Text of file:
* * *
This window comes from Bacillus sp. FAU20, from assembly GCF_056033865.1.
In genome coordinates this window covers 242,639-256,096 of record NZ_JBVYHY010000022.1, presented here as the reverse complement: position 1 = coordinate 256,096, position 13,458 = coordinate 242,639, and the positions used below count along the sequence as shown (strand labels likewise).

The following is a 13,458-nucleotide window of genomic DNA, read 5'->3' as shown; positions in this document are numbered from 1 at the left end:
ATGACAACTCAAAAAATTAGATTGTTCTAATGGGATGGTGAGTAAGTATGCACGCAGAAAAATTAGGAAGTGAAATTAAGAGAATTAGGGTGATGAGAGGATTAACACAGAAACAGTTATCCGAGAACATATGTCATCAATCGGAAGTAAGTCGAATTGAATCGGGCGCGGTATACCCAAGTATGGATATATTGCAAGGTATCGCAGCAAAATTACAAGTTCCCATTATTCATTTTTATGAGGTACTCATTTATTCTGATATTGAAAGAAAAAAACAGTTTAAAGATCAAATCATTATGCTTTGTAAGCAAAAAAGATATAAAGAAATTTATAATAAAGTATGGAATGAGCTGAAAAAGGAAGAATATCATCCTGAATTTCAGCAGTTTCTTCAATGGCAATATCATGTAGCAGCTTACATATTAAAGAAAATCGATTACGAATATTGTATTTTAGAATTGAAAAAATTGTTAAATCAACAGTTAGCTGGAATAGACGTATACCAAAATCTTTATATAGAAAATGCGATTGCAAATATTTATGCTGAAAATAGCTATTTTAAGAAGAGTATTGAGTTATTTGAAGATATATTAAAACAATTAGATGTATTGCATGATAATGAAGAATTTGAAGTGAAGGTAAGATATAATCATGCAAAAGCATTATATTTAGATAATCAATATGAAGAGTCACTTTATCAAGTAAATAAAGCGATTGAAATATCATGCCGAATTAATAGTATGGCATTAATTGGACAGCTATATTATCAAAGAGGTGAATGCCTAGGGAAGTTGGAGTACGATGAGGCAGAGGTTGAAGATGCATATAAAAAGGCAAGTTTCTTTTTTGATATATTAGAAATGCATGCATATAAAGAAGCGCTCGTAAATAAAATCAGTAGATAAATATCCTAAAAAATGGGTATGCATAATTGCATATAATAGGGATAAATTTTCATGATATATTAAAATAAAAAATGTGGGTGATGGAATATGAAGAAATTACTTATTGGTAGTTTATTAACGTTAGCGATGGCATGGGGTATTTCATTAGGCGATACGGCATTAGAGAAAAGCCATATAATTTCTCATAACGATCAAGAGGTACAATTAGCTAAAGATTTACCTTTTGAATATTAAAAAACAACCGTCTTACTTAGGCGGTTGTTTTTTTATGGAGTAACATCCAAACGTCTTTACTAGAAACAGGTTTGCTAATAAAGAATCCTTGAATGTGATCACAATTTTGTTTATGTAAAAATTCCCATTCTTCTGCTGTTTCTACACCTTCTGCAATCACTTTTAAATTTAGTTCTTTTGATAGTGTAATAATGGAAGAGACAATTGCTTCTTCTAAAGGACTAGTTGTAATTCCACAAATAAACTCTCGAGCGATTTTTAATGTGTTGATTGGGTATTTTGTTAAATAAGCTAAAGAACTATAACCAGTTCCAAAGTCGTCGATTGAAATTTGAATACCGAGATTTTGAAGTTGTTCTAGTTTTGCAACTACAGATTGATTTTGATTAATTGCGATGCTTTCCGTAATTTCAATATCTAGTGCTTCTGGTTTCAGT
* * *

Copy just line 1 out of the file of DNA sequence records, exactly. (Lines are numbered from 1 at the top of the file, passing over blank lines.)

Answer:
This window comes from Bacillus sp. FAU20, from assembly GCF_056033865.1.